I found San Juan by accident on a morning walk that my travel book told me not to take because “it’s not safe to walk between towns in Atitlan.” San Juan is only 10 minutes from San Pedro la Laguna, which I went to after enrolling in Spanish school. Don’t get me wrong, San Pedro is great and I loved my Spanish school (Orbita) and my teacher (Anita), but the rest of the “scene” there would have been fine 20 years ago but not now.
So when I stumbled across tidy, savvy San Juan I wish it were in my Moon guide on Guatemala. Or on the ‘Net, or on Trip Advisor in any real capacity. But it’s not, and I do not know why. This tiny town on Atitlan has educated itself on catering to the type of tourists it wants: those interested in artisans and projectos, those who wish to see micro-business in action, those wanting to support hands-up and not hands-out community enterprises that are literally changing the landscape for Mayans on Atitlan.
San Juan has 13 Mayan murals peppered throughout the efficient town centre. It has one charming Spanish school on the lake (all of the lakeside properties have small agricultural strips between themselves and the reed-thatched lake),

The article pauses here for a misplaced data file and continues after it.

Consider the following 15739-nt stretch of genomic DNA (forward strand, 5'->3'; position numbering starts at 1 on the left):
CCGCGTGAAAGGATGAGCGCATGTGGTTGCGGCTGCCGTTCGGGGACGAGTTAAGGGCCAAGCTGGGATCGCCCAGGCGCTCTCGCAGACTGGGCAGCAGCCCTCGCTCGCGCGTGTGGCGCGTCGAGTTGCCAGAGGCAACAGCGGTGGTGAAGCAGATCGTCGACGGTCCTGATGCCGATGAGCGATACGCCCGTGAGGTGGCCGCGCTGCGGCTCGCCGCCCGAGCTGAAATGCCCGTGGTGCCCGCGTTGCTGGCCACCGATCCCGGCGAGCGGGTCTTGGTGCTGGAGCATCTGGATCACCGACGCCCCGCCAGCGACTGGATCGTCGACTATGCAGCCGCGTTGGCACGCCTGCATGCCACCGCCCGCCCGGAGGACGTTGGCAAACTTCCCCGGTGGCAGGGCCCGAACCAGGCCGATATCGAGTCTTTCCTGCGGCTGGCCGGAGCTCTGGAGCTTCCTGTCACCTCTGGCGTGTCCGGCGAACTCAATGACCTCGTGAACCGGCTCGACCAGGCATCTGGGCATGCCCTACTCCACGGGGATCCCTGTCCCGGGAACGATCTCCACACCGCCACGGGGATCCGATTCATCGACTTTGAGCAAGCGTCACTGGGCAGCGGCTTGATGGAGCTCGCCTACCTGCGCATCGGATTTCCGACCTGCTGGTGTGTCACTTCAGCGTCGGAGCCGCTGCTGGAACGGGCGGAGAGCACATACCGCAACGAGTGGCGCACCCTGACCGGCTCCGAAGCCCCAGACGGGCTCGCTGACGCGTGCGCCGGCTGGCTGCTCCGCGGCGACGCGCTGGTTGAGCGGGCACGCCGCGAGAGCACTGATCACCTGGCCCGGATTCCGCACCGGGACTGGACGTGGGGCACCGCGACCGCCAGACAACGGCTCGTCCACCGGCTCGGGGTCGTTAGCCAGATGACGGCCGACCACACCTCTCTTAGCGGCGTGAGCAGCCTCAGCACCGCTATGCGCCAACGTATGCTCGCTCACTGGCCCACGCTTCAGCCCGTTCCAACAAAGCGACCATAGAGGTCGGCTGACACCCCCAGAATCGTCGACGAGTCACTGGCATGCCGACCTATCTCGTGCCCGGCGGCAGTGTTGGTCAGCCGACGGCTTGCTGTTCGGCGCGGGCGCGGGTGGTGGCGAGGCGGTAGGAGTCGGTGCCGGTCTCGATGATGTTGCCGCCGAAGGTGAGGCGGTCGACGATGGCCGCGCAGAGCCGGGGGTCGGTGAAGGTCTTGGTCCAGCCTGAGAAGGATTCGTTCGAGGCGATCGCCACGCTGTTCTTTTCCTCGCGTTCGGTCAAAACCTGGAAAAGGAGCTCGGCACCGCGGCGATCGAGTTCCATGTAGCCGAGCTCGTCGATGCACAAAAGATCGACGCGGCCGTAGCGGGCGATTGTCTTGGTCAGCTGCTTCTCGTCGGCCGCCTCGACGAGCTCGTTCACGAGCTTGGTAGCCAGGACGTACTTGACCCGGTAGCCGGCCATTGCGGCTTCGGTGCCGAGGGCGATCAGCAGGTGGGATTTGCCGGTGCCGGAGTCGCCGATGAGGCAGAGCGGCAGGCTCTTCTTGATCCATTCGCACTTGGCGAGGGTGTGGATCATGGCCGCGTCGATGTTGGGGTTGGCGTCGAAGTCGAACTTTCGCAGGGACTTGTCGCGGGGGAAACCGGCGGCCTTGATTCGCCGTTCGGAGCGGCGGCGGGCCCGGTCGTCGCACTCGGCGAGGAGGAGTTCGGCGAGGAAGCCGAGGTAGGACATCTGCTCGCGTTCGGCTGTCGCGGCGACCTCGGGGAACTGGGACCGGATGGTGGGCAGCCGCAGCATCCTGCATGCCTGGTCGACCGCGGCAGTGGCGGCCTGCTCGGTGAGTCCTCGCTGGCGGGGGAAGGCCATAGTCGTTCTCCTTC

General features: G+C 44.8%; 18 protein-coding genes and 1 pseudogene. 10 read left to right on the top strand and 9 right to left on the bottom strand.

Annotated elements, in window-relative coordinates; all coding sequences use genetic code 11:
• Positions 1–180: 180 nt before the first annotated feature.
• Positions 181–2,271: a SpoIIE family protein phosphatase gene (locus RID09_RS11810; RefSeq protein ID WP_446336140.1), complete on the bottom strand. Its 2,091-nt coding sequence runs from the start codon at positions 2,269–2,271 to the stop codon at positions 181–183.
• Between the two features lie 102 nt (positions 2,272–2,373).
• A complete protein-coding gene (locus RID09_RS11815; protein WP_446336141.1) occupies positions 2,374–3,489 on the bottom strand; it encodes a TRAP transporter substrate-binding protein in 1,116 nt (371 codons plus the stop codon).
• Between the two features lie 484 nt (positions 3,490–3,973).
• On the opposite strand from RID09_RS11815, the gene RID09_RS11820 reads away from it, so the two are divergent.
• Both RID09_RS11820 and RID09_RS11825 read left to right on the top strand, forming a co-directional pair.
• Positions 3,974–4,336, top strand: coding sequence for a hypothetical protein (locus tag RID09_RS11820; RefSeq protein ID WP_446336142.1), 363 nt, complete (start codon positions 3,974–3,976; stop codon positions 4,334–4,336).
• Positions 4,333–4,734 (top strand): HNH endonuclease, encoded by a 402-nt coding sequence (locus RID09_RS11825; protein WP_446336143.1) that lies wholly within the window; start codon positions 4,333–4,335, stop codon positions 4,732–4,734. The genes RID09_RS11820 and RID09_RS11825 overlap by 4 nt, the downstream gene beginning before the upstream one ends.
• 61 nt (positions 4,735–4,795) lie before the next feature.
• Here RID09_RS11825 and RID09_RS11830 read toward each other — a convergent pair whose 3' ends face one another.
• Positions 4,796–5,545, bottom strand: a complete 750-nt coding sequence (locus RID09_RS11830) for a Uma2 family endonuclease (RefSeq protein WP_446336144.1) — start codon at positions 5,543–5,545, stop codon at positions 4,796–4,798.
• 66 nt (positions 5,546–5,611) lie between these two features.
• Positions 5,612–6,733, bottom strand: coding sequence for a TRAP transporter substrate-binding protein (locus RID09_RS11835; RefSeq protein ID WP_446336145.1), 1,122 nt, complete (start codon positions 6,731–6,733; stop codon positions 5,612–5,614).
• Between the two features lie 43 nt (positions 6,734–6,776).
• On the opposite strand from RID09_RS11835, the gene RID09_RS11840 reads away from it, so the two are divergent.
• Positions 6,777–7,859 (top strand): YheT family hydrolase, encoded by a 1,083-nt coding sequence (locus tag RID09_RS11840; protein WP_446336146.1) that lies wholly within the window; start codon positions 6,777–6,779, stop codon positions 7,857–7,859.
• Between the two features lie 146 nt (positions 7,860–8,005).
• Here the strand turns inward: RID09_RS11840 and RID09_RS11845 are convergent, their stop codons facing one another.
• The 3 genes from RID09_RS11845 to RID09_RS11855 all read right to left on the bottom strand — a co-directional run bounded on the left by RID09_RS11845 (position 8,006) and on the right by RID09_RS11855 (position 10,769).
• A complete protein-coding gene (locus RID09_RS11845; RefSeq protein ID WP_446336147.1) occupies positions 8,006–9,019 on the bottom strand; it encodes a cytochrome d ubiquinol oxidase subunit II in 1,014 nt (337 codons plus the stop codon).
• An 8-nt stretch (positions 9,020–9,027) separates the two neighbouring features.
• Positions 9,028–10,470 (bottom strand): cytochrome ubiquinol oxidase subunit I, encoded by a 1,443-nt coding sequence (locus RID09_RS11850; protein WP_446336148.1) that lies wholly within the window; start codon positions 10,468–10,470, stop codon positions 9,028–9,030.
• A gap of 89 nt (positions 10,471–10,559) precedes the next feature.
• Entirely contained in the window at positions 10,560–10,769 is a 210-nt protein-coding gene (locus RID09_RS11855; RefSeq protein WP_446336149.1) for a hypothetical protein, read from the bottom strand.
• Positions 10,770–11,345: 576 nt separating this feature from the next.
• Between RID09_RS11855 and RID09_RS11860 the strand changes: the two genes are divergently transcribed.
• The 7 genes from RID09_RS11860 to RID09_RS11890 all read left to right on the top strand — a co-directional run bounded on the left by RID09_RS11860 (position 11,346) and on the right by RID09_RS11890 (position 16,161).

many art galleries with local artists painting gorgeous Mayan canvases right on-site, and many women’s collectives undertaking weaving, fabric, textiles and other projects where you can receive tours in easy-to-understand Spanish and sometimes English.
Do venture off from the main street directly up from the boat dock: there are many micro-projects dotted throughout San Juan that may not get the direct tourist access from the boats but who deserve a visit.
This is a town doing everything right. It deserves recognition and tourist attention. Don’t miss this – it’s a real hidden gem on Atitlan and it will do your tourist-heart good.
(And if you are looking for a place to stay please consider the stunning Hotel Chi-Ya, where I stayed for two weeks and wrote a glowing review of: http://www.hotelchi-ya.com/index.html)